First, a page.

David Ben Gurion agreed to a service exemption for ultra-Orthodox men studying in yeshivot in the early days of the state of Israel. The total number of men receiving this exemption at the time was only 400, and it was presented to Ben Gurion as a means for saving Jewish yeshivot after the Holocaust. The ultra-Orthodox community, which was then very small, presented the religious importance of continuous religious studies and the exemption from service as essential for the survival of their community.
Nowadays, the situation is completely different. In an unprecedented development in Jewish history, almost all ultra-Orthodox men spend years in yeshivot, partially funded by the government, after they reach the age of 18. As a result, they not only are exempted from military service but also are absent from the employment market. In fact, the two issues are interconnected, since a young ultra-Orthodox man who leaves yeshiva before receiving a “final exemption,” usually around the age of 24, must first serve in the IDF before joining the workforce. Naturally, this creates a strong motivation for remaining in the yeshiva even for those who might otherwise have preferred to join the workforce. And because the ultra-Orthodox community is one of the largest growing communities in Israel, with a birth rate of almost seven children per woman, this situation creates serious problems for both the IDF and Israeli society. Currently, there are almost 40,000 young ultra-Orthodox men whose service was deferred, and many more who stay in the yeshivot even after being exempted from service simply because they have no other skills relevant to the job market (students in the yeshivot receive a modest stipend, partially funded by the state).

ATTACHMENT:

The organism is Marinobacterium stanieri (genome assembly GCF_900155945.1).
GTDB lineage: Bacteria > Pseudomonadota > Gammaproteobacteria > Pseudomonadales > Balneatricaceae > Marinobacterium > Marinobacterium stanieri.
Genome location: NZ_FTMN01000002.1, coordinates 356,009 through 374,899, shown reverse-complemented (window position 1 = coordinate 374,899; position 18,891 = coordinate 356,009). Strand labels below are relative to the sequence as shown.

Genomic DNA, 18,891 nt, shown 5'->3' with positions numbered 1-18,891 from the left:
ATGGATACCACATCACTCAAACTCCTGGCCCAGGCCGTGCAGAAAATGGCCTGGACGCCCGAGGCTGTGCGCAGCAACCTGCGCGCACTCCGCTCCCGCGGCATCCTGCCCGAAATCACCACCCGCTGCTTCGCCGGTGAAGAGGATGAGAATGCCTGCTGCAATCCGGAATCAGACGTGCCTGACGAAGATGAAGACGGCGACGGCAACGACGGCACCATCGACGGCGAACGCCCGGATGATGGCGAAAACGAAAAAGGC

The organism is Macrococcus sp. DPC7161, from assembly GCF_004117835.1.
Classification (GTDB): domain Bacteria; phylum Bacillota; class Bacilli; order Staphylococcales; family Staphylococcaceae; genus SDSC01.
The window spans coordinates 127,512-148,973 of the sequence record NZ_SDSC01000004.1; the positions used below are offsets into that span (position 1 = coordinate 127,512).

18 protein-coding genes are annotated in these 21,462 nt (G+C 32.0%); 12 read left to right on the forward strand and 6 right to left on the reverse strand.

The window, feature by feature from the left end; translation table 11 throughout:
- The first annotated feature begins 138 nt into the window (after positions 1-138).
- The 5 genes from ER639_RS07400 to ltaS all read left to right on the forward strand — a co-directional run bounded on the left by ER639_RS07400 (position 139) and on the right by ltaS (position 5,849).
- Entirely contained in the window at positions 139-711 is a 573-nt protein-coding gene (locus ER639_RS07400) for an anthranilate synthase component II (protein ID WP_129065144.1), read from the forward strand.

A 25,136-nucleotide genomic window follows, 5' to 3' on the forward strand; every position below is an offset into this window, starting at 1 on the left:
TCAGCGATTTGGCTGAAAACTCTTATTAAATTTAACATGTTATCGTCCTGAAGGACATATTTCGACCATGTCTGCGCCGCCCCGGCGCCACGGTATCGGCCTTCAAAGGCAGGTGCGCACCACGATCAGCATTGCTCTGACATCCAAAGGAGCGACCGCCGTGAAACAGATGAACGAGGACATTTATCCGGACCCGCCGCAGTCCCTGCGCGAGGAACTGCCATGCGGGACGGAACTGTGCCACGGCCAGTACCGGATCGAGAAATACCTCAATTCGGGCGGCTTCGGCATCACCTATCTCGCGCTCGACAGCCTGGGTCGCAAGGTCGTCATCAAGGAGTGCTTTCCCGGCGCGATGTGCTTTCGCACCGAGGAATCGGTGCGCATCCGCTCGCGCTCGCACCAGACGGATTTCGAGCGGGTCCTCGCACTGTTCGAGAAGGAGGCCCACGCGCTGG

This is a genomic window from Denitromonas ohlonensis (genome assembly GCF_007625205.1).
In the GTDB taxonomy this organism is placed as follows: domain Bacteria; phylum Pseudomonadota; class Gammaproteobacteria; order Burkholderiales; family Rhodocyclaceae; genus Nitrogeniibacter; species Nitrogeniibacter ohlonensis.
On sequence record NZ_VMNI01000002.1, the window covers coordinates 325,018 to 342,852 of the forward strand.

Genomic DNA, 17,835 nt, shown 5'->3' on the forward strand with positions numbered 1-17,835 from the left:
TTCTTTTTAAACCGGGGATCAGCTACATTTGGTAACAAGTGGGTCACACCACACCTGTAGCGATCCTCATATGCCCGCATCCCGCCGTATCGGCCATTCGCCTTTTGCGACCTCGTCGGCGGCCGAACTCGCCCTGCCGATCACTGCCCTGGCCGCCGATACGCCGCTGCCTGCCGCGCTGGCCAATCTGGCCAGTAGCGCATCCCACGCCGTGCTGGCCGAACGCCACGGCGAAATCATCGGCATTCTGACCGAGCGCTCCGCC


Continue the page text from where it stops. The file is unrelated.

The exemption for the ultra-Orthodox became a hotly debated political issue in the 1980s. With the growth of the ultra-Orthodox community came the claims that the exemption, especially as the number of young men exempted grew, constituted an unjustified violation of the principle of equality under Israeli law. To the Israeli secular majority, it became unacceptable that an entire community did not serve in the army and did not share the burden of providing national security and the associated death toll. (A segment of the secular majority constitutes Avigdor Lieberman’s core supporters.) Many also questioned why the state should fund people who wish to learn religious studies. It also became apparent that, at some point, Israel will be unable to sustain a situation in which a significant segment of the workforce simply chooses not to work.
Israel’s Supreme Court began to intervene in this issue as early as 1998. In Rubinstein v. Minister of Defense, the court endorsed the Israeli version of the nondelegation doctrine: The minister of defense cannot exempt the ultra-Orthodox soldiers as a group through his general authority to provide individual exemptions. To continue to defer and exempt the ultra-Orthodox, the law must include an express authorization.